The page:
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Digital Sketch by NGArt7 Digital Sketch :iconngart7:NGArt7 54 1 ACEO 187 Dian the Beautiful (ERB) by Mastershizake ACEO 187 Dian the Beautiful (ERB) :iconmastershizake:Mastershizake 58 4 ACEO 0188 Co-Tan of Caspak (ERB) by Mastershizake ACEO 0188 Co-Tan of Caspak (ERB) :iconmastershizake:Mastershizake 32 0 Willa Queen of the Warrior Maidens by Promethean-Arts Willa Queen of the Warrior Maidens :iconpromethean-arts:Promethean-Arts 182 7 Feline by Rasmane Feline :iconrasmane:Rasmane 75 10 Shanna-A4  OPEN FOR COMISSION by jonatasartes Shanna-A4 OPEN FOR COMISSION :iconjonatasartes:jonatasartes 45 3 huntress by THOR16000
Mature content
huntress :iconthor16000:THOR16000 40 0
Hey You by KiraTheArtist Hey You :iconkiratheartist:KiraTheArtist 29 4 Man in the jungle by CerezaCarmesi
Mature content
Man in the jungle :iconcerezacarmesi:CerezaCarmesi 33 6
Matoaka in colour by RemieDessins Matoaka in colour :iconremiedessins:RemieDessins 72 2 swing away by CrickoB swing away :iconcrickob:CrickoB 26 0 Ka-zar and Zabu by deankotz Ka-zar and Zabu :icondeankotz:deankotz 18 0 Jane of the Apes by SIMGart
Mature content
Jane of the Apes :iconsimgart:SIMGart 554 16
Inktober 11 - Wander by JesseCoyArt
Mature content
Inktober 11 - Wander :iconjessecoyart:JesseCoyArt 59 0
INKTOBER2023 day16 - Witch hot by PM-Graphix INKTOBER2023 day16 - Witch hot :iconpm-graphix:PM-Graphix 37 0 Rayna - Commission by Nila Nandita by SSL13 Rayna - Commission by Nila Nandita :iconssl13:SSL13 124 8
Hello, everyone. I apologize for not informing everyone earlier, but I've already updated our off-topic and rules section, that AI art will no longer be accepted. That means AI-generated art, AI-enhanced and AI-assisted (meaning AI-made backgrounds) are verboten now. I personally don't think that AI art fits our group's mission.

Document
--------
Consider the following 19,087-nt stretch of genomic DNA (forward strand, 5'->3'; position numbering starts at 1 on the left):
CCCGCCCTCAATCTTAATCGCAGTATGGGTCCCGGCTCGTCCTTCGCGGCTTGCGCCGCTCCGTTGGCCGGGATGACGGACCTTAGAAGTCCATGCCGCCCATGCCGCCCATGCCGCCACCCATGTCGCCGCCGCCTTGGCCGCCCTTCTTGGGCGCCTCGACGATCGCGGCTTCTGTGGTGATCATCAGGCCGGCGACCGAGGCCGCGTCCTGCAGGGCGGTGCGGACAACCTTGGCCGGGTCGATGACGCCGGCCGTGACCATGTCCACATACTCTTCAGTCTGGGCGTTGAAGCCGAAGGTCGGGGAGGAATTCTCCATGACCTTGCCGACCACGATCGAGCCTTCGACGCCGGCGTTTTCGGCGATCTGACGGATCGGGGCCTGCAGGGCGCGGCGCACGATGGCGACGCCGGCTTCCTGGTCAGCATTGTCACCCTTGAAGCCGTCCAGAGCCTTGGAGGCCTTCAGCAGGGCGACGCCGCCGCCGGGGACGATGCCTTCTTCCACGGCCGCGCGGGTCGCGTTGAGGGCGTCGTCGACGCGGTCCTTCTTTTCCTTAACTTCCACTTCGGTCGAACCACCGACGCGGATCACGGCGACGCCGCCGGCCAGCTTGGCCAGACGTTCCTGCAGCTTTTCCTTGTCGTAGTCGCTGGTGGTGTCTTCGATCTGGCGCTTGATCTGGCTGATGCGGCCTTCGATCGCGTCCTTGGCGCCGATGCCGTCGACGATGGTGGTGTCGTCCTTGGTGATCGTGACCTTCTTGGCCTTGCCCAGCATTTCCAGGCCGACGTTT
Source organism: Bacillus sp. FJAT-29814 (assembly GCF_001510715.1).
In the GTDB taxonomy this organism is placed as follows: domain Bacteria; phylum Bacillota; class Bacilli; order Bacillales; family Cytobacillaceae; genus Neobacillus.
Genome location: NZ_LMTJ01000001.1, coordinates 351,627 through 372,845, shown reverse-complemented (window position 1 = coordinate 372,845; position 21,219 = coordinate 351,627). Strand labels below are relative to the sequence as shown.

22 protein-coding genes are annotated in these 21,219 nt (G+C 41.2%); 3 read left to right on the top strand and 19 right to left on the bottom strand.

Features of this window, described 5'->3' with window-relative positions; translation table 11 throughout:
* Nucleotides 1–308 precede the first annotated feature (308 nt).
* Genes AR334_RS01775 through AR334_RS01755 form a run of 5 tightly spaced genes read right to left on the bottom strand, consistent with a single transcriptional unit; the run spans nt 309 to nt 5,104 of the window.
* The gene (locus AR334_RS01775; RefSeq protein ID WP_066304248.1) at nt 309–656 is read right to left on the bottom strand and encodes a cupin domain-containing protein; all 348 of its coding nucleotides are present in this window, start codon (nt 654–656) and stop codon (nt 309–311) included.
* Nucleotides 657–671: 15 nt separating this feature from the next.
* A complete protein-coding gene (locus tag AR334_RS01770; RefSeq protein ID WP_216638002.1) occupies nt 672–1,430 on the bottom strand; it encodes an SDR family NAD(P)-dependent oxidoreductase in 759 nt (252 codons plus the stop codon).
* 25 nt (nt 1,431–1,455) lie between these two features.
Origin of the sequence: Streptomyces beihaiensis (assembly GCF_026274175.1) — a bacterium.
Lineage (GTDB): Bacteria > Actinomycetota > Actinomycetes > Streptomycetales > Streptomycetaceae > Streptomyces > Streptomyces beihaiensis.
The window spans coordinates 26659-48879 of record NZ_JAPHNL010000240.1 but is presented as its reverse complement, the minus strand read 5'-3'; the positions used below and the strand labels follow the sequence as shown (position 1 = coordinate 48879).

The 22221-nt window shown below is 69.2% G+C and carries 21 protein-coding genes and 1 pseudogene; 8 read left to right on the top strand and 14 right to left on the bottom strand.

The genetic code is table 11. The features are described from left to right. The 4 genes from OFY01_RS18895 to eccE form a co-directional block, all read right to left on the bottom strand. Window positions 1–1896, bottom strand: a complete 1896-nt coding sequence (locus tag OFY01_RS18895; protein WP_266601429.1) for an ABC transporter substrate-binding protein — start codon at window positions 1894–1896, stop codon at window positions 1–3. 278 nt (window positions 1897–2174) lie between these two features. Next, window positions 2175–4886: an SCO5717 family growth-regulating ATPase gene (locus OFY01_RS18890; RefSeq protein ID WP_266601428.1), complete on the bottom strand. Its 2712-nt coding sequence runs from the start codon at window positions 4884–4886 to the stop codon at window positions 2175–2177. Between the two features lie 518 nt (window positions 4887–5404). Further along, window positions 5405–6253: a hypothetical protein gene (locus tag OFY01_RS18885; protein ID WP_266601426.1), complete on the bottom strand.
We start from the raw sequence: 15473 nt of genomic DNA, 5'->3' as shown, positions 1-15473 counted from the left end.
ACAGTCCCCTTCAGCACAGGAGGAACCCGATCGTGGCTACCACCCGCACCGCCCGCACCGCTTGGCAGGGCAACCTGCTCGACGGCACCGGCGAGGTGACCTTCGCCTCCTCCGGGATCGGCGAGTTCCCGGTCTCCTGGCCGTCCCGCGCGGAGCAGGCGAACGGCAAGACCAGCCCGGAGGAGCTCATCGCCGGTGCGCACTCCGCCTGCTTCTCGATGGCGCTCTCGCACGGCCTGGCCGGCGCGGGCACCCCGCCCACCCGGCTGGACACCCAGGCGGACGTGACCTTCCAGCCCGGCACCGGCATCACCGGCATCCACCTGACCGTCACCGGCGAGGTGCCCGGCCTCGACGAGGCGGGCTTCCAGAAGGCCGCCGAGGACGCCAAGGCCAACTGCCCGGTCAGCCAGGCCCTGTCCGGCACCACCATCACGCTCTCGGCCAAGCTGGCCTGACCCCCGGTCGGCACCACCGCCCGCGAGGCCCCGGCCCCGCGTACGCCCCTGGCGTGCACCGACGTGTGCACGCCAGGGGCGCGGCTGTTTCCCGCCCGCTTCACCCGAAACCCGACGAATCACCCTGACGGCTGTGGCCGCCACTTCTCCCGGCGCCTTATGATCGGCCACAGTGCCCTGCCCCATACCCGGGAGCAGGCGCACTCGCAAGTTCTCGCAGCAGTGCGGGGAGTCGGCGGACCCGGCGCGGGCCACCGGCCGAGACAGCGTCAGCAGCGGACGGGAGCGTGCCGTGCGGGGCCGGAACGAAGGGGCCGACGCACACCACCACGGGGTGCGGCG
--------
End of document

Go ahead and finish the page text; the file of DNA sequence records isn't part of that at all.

PS: I'm not banning digital art. PPS: We are not accepting "reaction memes", and photoshops.
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Digital Sketch by NGArt7
ACEO 187 Dian the Beautiful (ERB) by Mastershizake
ACEO 0188 Co-Tan of Caspak (ERB) by Mastershizake
Willa Queen of the Warrior Maidens by Promethean-Arts
Primitive Stock
Cubone Gijinka - Pokemon by Kinpatsu-Cosplay
The warrier princess by elusiveelegance
Stone Horse Costume by SavagePunkStudio

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:iconitsdorou:
itsdorou Featured By Owner Jan 30, 2024  Professional Traditional Artist
Miraya (OC) - Commission Work by itsdorou  
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:icondavidtjbrennan:
davidtjbrennan Featured By Owner Jan 28, 2024
Can jungle boy and girl art be included please?
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:iconstrongcastlestudios:
StrongCastleStudios Featured By Owner Nov 21, 2023  Hobbyist General Artist
Thanks for adding my Cavewoman illustration to your Gallery!!
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:iconelbafo:
elbafo Featured By Owner Sep 25, 2023
Thanks for the request on Moments of Wonder :) (Smile) 
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:iconjaneporter23:
JanePorter23 Featured By Owner Jul 22, 2023
Hi, thanks for add me!!
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:iconnerodgart:
Nerodgart Featured By Owner Dec 23, 2022  Hobbyist Digital Artist
Thanks to add!!
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:iconredmajutsushi:
RedMajutsushi Featured By Owner Nov 10, 2022  Professional
Some of my works
linktr.ee/petitmagerouge

Oparuh et la Captive by RedMajutsushi   La Chute de la Maison Orsoya by RedMajutsushi  
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:icongeneralhelghast:
GeneralHelghast Featured By Owner Aug 22, 2022   General Artist
Guys, I am hoping to have this posted into this group. And no, it's not a fetish.  MHA Caveman Fumikage Tokoyami by GeneralHelghast
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:iconbigd1987:
BigD1987 Featured By Owner Aug 23, 2022
I simply don’t think these edits fit the group. Literally nothing against you, it’s me. Sorry.